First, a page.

They came, they planted, they left. By some amazing organisational miracle, we were lucky enough to have an entire Secondary 2 science class from nearby Massey Vanier high school (Cowansville), accompanied by their teachers and a few outstanding project coordinators, come plant 400 shrubs in a couple of hours; their good humour and energy proved contagious. The activity marks the beginning of our Clear Water & Butterflies project, which draws its inspiration from other riverbank planting and restoration projects in the area. Our riverbank, a haven for deer, birds and butterflies already, stands to benefit greatly from a bit of TLC. Four kinds of shrubs were planted: red osier dogwood, common ninebark, elderberry (a fruit-bearing shrub particularly suited to moist soils) and high bush cranberry. All are indigenous species; the latter two are of particular interest to birds, butterflies and other pollinators.
We’re focused on the eastern edge of the river for now; more work will be done on the west bank in the fall and next year. Anyone up for a bit of tree planting in 2016?
It’s been several years since we’d seen anything like it: an early May that looks more like a late July! While it’s the kind of heat wave that lifts the sagging spirits of many a Québécois as winter (finally) draws to a close, it does nothing to smooth the furrowed brows of farmers. Our workload is heavy enough as it is in early spring, busy as we are with soil preparation and plantings — the faster, the better. Warmer temperatures mean we’ve had to water freshly planted crops by hand for several days on end, our drip irrigation system having yet to be installed. Everything’s back to normal since this morning, as cloudy skies finally yielded a bit of rain. We’d settle for two to three days of this before praying for sun again. Ah, the schizophrenic existence of the vegetable farmer…
After last week’s proverbial April showers, we were hoping not only for May flowers, but for drier days propitious to planting. So far, though, May has been a disappointment: a short sunny break (four days), followed by diluvial rains since Tuesday noon. For farmers with loamy soils, a few days without rain will not suffice to dry things out – what we need is a real dry spell (a week or more) before returning to the fields. While we did manage to plant our first broccolis, cabbages and beets during last weekend’s sunny interlude, we will now have to bide our time, waiting for the sun to return. Too much rain is not good for agriculture: it carries everything away, washes out soil nutrients and floods the fields. And so we find ourselves, bowing to the sun gods instead of doing a rain dance…praying for sunshine – a lot of it, and fast.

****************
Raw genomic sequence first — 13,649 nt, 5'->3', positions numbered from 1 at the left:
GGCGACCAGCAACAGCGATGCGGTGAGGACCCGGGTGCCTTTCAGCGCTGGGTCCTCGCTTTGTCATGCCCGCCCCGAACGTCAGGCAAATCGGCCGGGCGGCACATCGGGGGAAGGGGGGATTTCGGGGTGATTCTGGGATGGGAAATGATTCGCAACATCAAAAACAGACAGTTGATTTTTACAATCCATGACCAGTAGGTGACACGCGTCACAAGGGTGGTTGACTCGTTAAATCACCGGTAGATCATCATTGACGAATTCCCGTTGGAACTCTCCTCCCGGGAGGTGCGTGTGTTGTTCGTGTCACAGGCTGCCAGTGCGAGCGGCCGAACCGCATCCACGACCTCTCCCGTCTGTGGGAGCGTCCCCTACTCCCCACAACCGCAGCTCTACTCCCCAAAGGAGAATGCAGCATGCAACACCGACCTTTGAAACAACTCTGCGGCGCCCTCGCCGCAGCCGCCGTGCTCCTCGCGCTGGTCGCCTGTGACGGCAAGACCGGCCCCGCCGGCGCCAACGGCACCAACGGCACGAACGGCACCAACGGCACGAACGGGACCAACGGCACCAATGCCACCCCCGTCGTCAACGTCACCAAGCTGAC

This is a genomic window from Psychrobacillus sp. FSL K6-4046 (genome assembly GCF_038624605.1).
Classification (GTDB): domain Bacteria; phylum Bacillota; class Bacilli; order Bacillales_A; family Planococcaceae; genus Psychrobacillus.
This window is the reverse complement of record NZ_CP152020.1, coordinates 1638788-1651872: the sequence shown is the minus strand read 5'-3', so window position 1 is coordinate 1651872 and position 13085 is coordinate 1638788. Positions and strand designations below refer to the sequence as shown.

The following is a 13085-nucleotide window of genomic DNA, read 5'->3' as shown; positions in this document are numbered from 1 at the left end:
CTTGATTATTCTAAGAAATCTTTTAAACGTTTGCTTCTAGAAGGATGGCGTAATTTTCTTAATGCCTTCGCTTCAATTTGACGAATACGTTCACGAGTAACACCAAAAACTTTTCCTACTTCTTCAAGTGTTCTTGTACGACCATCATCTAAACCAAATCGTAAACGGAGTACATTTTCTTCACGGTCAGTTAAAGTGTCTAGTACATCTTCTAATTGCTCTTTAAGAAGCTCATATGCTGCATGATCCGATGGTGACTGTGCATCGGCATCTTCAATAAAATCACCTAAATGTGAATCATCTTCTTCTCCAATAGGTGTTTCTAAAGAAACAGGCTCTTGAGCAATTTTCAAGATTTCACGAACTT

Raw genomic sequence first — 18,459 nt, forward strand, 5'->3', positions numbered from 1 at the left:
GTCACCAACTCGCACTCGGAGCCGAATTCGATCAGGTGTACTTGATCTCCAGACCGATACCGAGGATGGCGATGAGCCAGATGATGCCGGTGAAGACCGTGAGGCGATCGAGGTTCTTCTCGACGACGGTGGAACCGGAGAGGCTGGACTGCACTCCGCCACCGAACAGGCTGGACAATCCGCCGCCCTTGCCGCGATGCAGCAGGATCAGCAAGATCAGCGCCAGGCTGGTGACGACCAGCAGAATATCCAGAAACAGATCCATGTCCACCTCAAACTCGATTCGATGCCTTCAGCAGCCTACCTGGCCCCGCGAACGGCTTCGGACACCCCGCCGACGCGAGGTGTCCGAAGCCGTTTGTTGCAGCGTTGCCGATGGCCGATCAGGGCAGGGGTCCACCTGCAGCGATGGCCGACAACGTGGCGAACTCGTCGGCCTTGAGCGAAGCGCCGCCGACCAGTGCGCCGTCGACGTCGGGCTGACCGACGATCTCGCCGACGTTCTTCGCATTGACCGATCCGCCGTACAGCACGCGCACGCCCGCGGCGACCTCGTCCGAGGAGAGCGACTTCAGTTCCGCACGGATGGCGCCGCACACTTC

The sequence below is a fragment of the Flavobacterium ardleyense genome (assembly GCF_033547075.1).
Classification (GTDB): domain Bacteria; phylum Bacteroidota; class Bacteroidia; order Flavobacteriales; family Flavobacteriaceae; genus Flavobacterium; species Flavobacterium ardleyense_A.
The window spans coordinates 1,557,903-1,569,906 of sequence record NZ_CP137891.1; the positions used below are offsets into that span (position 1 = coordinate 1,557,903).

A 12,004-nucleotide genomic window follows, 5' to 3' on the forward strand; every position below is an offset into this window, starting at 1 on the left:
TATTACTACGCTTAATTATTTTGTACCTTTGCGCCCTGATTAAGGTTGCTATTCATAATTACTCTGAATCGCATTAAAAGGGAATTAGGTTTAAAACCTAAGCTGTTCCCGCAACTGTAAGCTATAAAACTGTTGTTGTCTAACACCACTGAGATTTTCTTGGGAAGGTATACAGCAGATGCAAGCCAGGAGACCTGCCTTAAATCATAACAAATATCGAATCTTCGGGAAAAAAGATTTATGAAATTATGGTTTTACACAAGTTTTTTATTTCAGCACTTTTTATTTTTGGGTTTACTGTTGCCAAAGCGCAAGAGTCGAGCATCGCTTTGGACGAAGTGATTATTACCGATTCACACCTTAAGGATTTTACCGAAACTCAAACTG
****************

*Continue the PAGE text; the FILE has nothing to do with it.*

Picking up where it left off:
We awoke on this April 9 morning in a somber mood, feeling that Mother Nature had overstepped her bounds in teasing us yet again, this time one time too many. Her wintry taunt was spectacular, though, a freshly fallen layer of snow blanketing everything in sight, a marked contrast to the green backdrop for the setting sun we had enjoyed two nights ago. And our spirits are bolstered by a forecast calling for 8 degrees Celsius today, 14 tomorrow: the snow will melt, we figure we should relax and enjoy it before it does…for good. And so we share our pics of a landscape made more beautiful still by the balmy weather and the realization that it is ephemeral.
The 2015 season at Arlington Gardens has indeed begun! We’ve completed everything — placed our seed orders, drawn up our field plans, submitted our annual organic certification filings and launched our ‘new and improved’ website. All that remained was to say at your keyboards, ready, set, go! We are now accepting online registrations for the 2015 season.
The 2015 season will run for 20 weeks — one more than last year — beginning Tuesday, June 16 and ending Thursday, October 29. This year, we may even add a couple of extra weeks in November (we’ll provide details in due course). We’ll have the usual 50 or so varieties of vegetables, but this year you’ll see a greater variety of greens. In the fruit department, you’ll see the usual melons and watermelons, along with blueberries and ground cherries. Our interest in beekeeping continues to grow; we plan to increase our honey production to meet the strong demand we witnessed last year.
Take note: our annual gathering at the farm, usually held the first Sunday after Labour Day, will be held on Sunday, August 30, instead. We hope to see you return en masse…and wish you all a happy Spring.